China doesn’t have long before the party is over. Their only current advantage is cheap labour and cheap manufacturing. The advantage is about to end…..
The winners in the world economy in 10 to 15 years will be the designers of things, not the makers.
The Economic ‘End Game’ of 3D Printing
Last week, Oxford University announced the development of synthetic material capable of performing some of the functions of living cells, built using a specially modified 3D prototype printer.
It is the latest in a series of exciting developments relating to 3D printing, especially in the biotechnology and medical applications.
Professor Hagan Bayley who led the research said that this development will probably result in damaged human tissue or even organs in the human body being able to be replaced.
But behind 3D Printing’s exciting facade lies a darker side – the potential of total destruction of worldwide manufacturing, and the crippling job losses that will go with it.
Taken further – a retailer in the future may simply purchase the schematic or software program direct from the manufacturer for a set fee. The retailer could simply let you point out which television you would like to purchase from the display case and then ‘print’ one for you to take home within half an hour.
Taken even further than this, and where I believe it will ultimately end up, is the domestic 3D printer. Households will shop online for everything they require and print them at home on demand.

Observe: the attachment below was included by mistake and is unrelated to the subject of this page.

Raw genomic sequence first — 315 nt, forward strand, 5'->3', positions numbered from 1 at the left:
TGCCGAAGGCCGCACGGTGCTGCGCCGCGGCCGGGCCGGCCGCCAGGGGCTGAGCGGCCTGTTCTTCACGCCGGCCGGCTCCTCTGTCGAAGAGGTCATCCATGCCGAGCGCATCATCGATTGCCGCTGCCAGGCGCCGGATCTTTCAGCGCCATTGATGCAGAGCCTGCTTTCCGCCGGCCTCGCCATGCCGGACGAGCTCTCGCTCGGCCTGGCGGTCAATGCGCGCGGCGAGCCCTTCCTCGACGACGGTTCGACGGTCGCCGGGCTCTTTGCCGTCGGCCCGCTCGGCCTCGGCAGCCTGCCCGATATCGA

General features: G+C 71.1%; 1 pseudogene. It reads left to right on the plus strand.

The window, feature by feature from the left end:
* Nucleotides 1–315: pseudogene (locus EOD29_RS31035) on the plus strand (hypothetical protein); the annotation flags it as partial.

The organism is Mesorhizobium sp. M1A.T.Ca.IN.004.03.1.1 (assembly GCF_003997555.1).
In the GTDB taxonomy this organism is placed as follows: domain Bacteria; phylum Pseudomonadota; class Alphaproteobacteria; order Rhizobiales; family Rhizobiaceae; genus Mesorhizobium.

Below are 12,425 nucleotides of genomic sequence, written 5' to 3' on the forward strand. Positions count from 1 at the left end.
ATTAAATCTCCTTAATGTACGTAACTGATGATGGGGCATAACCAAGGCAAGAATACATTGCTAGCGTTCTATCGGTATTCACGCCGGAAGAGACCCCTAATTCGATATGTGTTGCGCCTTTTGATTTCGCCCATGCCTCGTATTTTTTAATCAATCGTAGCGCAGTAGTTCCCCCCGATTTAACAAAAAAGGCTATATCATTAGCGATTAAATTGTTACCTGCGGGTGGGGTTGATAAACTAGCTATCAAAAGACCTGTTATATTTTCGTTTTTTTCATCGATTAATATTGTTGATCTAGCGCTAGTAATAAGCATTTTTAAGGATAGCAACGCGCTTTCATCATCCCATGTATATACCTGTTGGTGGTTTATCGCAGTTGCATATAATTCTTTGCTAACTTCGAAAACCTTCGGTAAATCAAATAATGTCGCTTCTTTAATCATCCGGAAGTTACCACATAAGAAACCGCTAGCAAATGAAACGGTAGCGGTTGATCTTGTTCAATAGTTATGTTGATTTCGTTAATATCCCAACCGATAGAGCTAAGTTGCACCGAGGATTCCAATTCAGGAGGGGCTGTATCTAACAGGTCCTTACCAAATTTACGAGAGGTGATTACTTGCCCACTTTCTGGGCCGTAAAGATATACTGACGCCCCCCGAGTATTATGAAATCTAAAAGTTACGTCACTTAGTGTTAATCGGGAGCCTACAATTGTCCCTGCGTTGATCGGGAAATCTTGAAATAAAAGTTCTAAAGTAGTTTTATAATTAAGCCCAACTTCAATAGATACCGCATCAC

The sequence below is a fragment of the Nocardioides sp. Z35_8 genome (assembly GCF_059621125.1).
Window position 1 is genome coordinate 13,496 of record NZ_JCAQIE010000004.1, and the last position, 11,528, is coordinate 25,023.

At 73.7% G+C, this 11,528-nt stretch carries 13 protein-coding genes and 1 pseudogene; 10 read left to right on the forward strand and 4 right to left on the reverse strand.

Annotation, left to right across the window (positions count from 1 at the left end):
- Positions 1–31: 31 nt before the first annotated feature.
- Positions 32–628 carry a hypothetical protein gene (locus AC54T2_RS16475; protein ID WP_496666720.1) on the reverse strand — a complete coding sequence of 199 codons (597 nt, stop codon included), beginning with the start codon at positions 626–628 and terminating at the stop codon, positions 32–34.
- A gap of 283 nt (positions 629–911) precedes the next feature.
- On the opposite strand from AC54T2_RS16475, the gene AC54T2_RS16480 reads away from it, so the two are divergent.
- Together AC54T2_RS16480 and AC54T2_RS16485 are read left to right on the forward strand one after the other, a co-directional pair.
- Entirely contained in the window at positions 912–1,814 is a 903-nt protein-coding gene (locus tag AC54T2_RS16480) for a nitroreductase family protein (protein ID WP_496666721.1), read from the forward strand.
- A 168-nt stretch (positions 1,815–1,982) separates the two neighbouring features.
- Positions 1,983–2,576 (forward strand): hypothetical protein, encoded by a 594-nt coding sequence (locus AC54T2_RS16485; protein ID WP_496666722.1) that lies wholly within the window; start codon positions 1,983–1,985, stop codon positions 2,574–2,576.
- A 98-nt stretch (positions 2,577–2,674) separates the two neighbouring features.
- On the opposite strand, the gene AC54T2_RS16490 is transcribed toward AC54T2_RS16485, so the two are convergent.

3D Printing Could Be A Boon For Small Business
…That common obstacle is exactly why 3D printing technology is a potential game changer for small business. While manufacturing was once a big money, big business proposition, these new gadgets can put the power of prototyping and one-off manufacturing into the hands of the little guy. With one machine and a digital design, 3D printers can build a three-dimensional object of virtually anything right on the spot.
The Advent of Affordability
One of the most surprising things about 3D printing — besides what they can do — is that the technology isn’t actually new; it’s just newly affordable.
According to Bloomberg Businessweek, the large, industrial versions of 3D printers are now as relatively inexpensive as $5,000, though some cost as much as $1 million depending on their capability, and can print in a variety of materials.